Throughout the COVID-19 pandemic, schools have had to pivot their educational programs to continue providing learning opportunities in a safe manner.
At Lethbridge College, it’s not just classes that have moved online. The Indigenous Service’s department offers out-of-class programming to connect its students through the Cultural Support program.
Lowell Yellowhorn, the Indigenous student support coordinator at college, says starting up the online sessions has allowed them to continue making important connections.
“We provide four elders from the surrounding community for access to our students.”
The college’s fireside chats are held each Monday at noon, where a prayer and virtual smudging starts the hour-long session, and on Thursday evenings for traditional cultural teachings.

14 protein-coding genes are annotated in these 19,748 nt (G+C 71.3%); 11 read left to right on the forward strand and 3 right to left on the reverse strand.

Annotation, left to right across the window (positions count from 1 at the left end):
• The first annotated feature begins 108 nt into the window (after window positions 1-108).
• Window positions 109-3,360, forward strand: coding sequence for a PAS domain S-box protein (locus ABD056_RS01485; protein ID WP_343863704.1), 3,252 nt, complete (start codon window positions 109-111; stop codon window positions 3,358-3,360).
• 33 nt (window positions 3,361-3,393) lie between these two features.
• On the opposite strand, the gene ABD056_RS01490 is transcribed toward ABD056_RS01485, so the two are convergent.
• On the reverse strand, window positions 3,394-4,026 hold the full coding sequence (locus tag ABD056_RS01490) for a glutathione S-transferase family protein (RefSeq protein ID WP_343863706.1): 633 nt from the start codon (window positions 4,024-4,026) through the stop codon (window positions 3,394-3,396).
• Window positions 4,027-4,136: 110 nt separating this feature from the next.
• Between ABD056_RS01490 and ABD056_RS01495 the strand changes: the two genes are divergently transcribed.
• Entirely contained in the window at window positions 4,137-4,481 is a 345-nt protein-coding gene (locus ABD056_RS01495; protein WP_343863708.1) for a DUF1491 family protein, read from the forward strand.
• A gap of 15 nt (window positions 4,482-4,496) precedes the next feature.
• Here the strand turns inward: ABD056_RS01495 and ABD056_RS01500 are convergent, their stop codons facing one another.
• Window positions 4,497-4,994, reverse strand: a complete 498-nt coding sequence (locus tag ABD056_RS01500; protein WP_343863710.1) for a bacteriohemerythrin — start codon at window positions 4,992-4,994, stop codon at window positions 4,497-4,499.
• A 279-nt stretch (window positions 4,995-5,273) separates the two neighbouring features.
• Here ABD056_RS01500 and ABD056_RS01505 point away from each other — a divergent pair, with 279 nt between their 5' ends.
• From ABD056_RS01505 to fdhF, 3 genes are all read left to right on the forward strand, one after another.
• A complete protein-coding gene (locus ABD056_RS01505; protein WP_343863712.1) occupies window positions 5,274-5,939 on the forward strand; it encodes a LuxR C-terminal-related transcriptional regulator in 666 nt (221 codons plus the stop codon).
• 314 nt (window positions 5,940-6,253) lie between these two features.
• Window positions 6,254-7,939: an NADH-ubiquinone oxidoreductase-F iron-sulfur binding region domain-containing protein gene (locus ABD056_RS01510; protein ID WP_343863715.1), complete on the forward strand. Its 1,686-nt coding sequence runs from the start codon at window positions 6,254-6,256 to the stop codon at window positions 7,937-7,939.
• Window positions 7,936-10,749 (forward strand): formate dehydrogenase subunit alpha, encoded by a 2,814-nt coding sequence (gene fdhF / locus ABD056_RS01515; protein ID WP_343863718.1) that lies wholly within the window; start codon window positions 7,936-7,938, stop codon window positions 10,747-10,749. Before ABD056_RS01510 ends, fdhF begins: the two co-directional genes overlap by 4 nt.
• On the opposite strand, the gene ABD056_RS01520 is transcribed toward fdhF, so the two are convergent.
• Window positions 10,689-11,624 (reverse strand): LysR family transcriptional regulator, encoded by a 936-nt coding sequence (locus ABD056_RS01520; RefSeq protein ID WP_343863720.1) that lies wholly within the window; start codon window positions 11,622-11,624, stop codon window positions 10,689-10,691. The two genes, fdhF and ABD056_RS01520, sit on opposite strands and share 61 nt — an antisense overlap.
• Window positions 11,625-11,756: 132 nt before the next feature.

“It serves as almost a mental health support capacity because the elders bring a lot of experience and understanding, and just that genuine approach to want to help,” he said.
Yellowhorn says some sessions see very little attendance, adding it would be great to see more students take advantage of the experience.
Starting next month, the college will be host to three virtual RBC Indigenous Mentorship Nights, inviting current students to engage in conversation with Indigenous alumni.
Yellowhorn says the hope is to spark dialogue between new and old students, to touch on the challenges and opportunities they came across when obtaining their post-secondary educations.
“It’s (not) only a celebration of our alumni, but it’s also an opportunity for our students to look at what a successful Lethbridge College graduate has been able to accomplish.”
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